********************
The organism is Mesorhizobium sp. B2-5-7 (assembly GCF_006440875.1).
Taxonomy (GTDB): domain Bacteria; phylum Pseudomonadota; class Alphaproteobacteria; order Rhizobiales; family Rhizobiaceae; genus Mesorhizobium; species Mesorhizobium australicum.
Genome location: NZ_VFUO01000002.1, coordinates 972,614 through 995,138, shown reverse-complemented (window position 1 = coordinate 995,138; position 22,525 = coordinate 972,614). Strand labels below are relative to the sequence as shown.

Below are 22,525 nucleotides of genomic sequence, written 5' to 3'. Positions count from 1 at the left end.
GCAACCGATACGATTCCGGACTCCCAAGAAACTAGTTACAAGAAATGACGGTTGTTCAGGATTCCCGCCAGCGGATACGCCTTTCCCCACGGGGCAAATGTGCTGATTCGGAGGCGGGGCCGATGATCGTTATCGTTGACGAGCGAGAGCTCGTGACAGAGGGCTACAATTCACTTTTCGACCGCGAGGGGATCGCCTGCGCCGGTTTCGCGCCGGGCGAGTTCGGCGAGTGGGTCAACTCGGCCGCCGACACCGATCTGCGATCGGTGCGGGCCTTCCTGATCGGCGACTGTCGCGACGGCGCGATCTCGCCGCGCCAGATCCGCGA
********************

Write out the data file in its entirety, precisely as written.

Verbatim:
The organism is Mesorhizobium sp. B2-5-7 (assembly GCF_006440875.1).
Taxonomy (GTDB): domain Bacteria; phylum Pseudomonadota; class Alphaproteobacteria; order Rhizobiales; family Rhizobiaceae; genus Mesorhizobium; species Mesorhizobium australicum.
Genome location: NZ_VFUO01000002.1, coordinates 972,614 through 995,138, shown reverse-complemented (window position 1 = coordinate 995,138; position 22,525 = coordinate 972,614). Strand labels below are relative to the sequence as shown.

Below are 22,525 nucleotides of genomic sequence, written 5' to 3'. Positions count from 1 at the left end.
GCAACCGATACGATTCCGGACTCCCAAGAAACTAGTTACAAGAAATGACGGTTGTTCAGGATTCCCGCCAGCGGATACGCCTTTCCCCACGGGGCAAATGTGCTGATTCGGAGGCGGGGCCGATGATCGTTATCGTTGACGAGCGAGAGCTCGTGACAGAGGGCTACAATTCACTTTTCGACCGCGAGGGGATCGCCTGCGCCGGTTTCGCGCCGGGCGAGTTCGGCGAGTGGGTCAACTCGGCCGCCGACACCGATCTGCGATCGGTGCGGGCCTTCCTGATCGGCGACTGTCGCGACGGCGCGATCTCGCCGCGCCAGATCCGCGA